Wednesday, April 9, 2014

We're Not Hiring


Weeks ago a reader complained that my arguments would carry more water if I weren't so disdainful of younger people, what they wear, how they work and the "jewelry" with which they choose to adorn their body.

But, I'm 44 and approaching middle age.
It's my job to disparage those with so much energy, so little wisdom and so many misguided sartorial decisions.

Besides I find it hard to hide my disdain for their budding advertising careers. Not so much for what they are doing in advertising, although there's plenty of grist for the mill there. It's more about how they got into advertising.

Somebody -- the holding companies -- is holding the door open for them.

It wasn't like that when I came up through the ranks.
Not by a long shot.

You could't get a job as a copywriter unless you had experience.
And you couldn't get experience, unless you were a copywriter.

There were no Young Gun programs.
Or agencies hiring cubbie copywriters, as they did in the 60's and 70's.
If you wanted a job as a junior you had to fight off the competition like some fast swimming sperm with the strongest tail and the best package of chromosomes.

I did what many fellow 44-year olds did.

Instead of going straight into the big time, I spent a few years in the D league.
The Farm System.
The Minors.

I got a job writing recruitment ads. Recruitment ad agencies were eager to hire any writer who could string together a few words. Particularly if they knew the difference between it's and its, your and you're, as well as their and there.

There are many "professional copywriters" today, stewarding billion-dollar brands, who don't.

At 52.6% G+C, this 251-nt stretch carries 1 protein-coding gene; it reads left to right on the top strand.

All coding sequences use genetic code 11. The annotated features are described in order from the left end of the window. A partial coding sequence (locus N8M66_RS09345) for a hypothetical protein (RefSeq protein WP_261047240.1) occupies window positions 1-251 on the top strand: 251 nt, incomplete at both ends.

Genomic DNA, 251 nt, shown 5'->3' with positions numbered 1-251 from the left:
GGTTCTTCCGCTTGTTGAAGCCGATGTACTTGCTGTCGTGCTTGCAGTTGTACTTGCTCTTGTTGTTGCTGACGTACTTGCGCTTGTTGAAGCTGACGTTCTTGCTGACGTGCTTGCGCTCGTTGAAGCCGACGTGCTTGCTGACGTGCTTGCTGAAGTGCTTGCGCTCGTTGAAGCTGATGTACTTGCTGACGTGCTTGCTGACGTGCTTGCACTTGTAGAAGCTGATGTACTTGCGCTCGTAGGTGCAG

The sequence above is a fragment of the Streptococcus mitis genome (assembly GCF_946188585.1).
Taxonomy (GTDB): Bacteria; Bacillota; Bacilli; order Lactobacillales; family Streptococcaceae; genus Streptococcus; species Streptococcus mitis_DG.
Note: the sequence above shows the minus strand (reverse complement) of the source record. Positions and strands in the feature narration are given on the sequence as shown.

Recruitment advertising was not easy work. There are not that many ways to say, "We offer a challenging work environment with competitive salaries and benefits."

That never dissuaded my boss, a squat, chain-smoking, Napoleonic man with all the manners of a feral pig, from taking a red pen to my work and sending me back to my desk for more options.

This didn't happen once a day. It happened 15-20 times a day. Recruitment ad agencies don't get hired on the basis of their creativity. It's all about volume. Excuse me, Volume.

It wasn't glamorous.
Or fun.
Or inspiring.
In fact, I'd argue it was 180 degrees from all of the above.

And I didn't do it for a month. Or a year. Or even two years. I churned out that bird cage lining for 2 & 1/2 painful years. But the experience was invaluable.

Kids today seemed to have leap-frogged over this kind of hardship. They waltz out of college with their  Vines, their case studies and their fake ads for glow-in-the-dark condoms, and walk into an ad agency expecting to be wooed and handed a gym membership and a generous car allowance.

So how did I unshackle myself from the recruitment ad agency world and break into the big time?

For that, let's go to a sample spec ad from the Siegel Humility Files…










1 comment:

George Tannenbaum said...

I had that ad in my book, too.